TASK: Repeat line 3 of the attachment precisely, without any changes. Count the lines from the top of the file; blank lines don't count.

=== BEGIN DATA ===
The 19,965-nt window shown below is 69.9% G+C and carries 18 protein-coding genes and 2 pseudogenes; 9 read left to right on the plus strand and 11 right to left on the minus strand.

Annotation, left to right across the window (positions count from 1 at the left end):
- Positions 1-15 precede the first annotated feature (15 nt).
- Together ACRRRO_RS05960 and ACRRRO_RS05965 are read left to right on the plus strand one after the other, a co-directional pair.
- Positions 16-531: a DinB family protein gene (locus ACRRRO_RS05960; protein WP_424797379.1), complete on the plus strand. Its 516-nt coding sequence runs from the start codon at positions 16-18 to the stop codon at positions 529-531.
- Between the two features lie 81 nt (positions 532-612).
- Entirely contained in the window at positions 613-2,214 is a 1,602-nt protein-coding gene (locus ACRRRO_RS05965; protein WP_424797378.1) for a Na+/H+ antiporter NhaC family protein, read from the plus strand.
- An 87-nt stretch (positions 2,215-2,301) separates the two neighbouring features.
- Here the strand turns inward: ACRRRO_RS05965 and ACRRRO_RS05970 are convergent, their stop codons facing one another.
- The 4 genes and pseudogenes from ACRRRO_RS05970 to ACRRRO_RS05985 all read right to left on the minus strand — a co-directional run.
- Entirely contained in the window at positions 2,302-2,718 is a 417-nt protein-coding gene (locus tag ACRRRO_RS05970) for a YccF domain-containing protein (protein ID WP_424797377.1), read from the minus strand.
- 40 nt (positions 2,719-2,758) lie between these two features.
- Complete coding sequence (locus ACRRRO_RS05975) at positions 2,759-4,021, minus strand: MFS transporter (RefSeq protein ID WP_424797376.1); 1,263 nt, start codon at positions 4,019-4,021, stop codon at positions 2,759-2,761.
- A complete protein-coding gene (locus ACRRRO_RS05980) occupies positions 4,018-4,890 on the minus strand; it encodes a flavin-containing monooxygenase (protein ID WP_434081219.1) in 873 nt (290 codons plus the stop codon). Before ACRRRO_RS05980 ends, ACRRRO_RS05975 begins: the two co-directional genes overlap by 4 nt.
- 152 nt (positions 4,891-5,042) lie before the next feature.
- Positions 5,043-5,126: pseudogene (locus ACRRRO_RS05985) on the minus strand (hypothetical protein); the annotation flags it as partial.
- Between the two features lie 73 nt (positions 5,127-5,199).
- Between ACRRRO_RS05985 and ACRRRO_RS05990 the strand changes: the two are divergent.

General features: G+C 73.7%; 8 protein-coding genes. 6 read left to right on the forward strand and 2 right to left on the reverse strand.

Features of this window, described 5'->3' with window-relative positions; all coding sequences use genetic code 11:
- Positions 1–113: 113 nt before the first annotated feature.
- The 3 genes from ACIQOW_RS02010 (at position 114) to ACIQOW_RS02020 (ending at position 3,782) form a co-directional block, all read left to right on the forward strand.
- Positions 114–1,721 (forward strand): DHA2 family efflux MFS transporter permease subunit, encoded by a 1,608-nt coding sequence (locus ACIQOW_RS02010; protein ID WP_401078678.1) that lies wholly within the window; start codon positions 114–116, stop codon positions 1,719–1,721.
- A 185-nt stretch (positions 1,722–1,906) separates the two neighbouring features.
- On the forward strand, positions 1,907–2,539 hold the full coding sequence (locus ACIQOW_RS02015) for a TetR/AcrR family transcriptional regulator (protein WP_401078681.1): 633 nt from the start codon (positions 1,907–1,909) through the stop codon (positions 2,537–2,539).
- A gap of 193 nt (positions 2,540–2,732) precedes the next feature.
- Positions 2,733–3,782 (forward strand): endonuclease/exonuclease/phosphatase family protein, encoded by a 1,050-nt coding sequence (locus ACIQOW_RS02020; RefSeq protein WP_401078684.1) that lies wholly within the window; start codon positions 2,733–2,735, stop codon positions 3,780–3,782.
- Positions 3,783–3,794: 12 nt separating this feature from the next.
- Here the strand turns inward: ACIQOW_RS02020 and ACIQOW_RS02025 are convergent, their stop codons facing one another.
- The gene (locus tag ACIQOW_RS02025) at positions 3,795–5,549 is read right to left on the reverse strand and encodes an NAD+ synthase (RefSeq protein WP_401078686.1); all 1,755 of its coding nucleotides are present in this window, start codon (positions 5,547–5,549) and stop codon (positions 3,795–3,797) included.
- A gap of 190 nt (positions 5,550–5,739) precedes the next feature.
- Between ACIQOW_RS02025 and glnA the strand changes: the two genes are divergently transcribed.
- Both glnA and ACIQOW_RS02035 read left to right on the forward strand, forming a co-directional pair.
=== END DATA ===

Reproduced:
- Positions 1-15 precede the first annotated feature (15 nt).